Patrick R. Krill, JD, LLM shifted from the practice of law to addiction counseling at the Hazelden Betty Ford Foundation. In partnership with the American Bar Association, Krill collaborated on a study of substance abuse among members of the legal community surveying approximately 15,000 lawyers in 19 states. Mark was able to sit down with Patrick to discuss the study and what can be done to combat addiction and promote lawyer well-being moving forward with a particular focus on solo attorneys and young lawyers. This is the second episode in the Wellness Podcast Episodes.
ALPS In Brief, The ALPS Risk Management Podcast, is hosted by ALPS Risk Manager, Mark Bassingthwaighte.
Hello. Welcome to another episode of ALPS in Brief, the ALPS risk management podcast. We’re coming to you from the ALPS home officer in the historic Florence building in beautiful, downtown, Missoula, Montana. I’m Mark Bassingthwaighte, the ALPS risk manager, and I have the pleasure today of sitting down with Patrick [Krill 00:00:25]. Patrick has been involved with the National Task Force for Lawyer Wellbeing, and we’ve been having some podcasts on lawyer wellbeing, and it’s really a pleasure to have Patrick with us. Patrick, can you take a few moments and just introduce yourself? Tell us a little bit about yourself.
Sure, sure, Mark. Thanks for the invitation to join you today. Quickly, my background is that I’m a former practicing attorney who after about seven and a half years in the profession, realized that I was, as many people at some point in their career do, I was looking for something else and so I made the not easy decision to return to school and I actually pursued a Masters degree, earned a Masters degree in addiction counseling. I knew that counseling, something in the sort of psychology field, was a little bit more aligned with what I was trying to do and what I was seeking in my professional journey to be more in a helping profession. So I got my Masters in addiction counseling and I did my clinical training at a place called Hazelden, which has now become Hazelden Betty Ford, as the two treatment centers merged, and I was then hired as the director of a treatment program for attorneys, judges and law students at Hazelden Betty Ford.
I was with that organization in total for about six or six and a half years, during which time I had the opportunity to counsel hundreds of lawyers and judges and law students from US and some international patients as well, who were struggling with substance use disorder, so what we would typically think of as addiction or substance abuse, but often they were also struggling with a mental health disorder as well, like depression or anxiety. And so I really did, through that work, have the opportunity to understand many of the challenges that lawyers face both in the onset of addiction and depression, but also in what will be probably interesting to your listeners, how do you go back into the practice of law and really maintain whatever wellbeing you may have established while you were away, healing and getting well. Because, as you know, the practice of law is quite demanding and it can be quite stressful and it can put a lot of strains on people.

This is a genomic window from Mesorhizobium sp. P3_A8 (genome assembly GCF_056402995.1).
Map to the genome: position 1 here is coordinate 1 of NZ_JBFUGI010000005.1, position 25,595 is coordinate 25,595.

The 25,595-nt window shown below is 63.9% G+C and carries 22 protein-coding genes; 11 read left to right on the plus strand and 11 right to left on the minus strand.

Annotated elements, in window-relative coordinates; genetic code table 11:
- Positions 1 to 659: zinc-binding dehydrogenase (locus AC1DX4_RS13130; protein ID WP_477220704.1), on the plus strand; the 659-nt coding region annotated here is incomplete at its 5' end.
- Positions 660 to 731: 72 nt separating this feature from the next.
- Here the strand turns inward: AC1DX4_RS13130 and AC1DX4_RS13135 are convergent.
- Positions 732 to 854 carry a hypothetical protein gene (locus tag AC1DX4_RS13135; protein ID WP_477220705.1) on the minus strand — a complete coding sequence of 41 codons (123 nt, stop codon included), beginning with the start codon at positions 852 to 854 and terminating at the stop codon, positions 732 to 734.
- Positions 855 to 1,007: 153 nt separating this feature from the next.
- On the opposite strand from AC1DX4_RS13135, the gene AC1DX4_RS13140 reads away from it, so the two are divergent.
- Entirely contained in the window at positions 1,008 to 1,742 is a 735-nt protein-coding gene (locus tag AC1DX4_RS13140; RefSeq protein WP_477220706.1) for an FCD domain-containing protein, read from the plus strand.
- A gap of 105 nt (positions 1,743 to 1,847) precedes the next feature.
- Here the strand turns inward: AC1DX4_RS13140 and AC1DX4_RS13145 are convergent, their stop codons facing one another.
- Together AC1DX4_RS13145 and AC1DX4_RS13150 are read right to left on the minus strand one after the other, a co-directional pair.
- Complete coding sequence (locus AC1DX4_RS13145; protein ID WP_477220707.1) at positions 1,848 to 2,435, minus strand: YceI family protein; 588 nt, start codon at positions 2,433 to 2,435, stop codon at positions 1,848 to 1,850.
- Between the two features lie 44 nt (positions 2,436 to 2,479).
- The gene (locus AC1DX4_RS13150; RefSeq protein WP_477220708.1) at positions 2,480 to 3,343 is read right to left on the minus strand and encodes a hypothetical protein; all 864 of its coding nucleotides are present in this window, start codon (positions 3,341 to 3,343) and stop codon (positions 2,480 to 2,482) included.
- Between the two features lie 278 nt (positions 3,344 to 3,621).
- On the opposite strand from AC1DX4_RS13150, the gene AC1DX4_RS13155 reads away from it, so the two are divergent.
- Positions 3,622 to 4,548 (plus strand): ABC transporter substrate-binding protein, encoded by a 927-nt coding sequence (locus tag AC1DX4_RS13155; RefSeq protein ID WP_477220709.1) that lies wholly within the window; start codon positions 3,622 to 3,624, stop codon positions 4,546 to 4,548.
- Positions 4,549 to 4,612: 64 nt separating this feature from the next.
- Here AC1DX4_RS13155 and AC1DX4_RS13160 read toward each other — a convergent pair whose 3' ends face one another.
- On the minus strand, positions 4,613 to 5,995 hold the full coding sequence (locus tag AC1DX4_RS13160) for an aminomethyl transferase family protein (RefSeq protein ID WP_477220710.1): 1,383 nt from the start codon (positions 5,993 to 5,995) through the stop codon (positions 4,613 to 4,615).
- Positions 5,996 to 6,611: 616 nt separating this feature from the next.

So I was there and I then I left there in 2016 to launch my own consulting practice and I now work primarily with large law firms and midsized law firms to help them navigate addiction and mental health problems. So whether that’s helping them draft policies, or doing in-house training school, or when crises emerge, helping them deal with those crises. It’s a variety of things that I do in that space, but it’s all related to addiction and mental health. That’s where I’ve been professionally and what my experience looks like.
In relation to that, I’ll just mention quickly two things, I was the lead author of the 2016 ABA Hazelden Betty Ford study on addiction and mental health problems in the legal profession, which gave us the most robust look at these issues in terms of data that we’ve ever had. It was a comprehensive survey of about 15,000 lawyers in 19 states and all geographic regions of the country. What we found there really did lay the groundwork or served as the predicate for the second thing that I wanted to mention, which was the National Task Force on Lawyer Wellbeing in the report published, that group was formed largely in response to what that ABA study found. From there, we then brought together stakeholders from around the profession, formed this task force and worked for about a year on a report that outlines things that all different sectors of the profession can be doing to try and reduce the prevalence of both substance abuse problems and mental health problems and to just sort of improve the overall wellbeing of lawyers and the profession generally because, I’ll just conclude by saying this, the quick and dirty or thumbnail version of where we are in the legal profession, is we have a lot of problems as it relates to the health and wellbeing and psychological distress of practicing lawyers. So we’ve got a lot of work to do.
Yeah, I couldn’t agree more. I have taken a look at the study, the Hazelden study you referenced and authored, incredibly well done. I have been doing some lecturing on it in recent times, and what one of the surprises for me was … I’ve been in the risk management sector here for 20 years now, and we’ve been doing our part, there’s lots of us involved in trying to deal with mental illness and addiction issues, and I always thought that we were making progress, but if there’s anything that I learned from the Hazelden study is over the past 20 years, it seems to me the problem has gotten more severe. I was really surprised by that, looking at older studies and data sets, so you are absolutely spot on, we’ve got a lot of work to do. I think the task force is a great place to start. Can you tell us a little bit about the work being done in the area of lawyer assistance and impairment? Where is the task force taking us?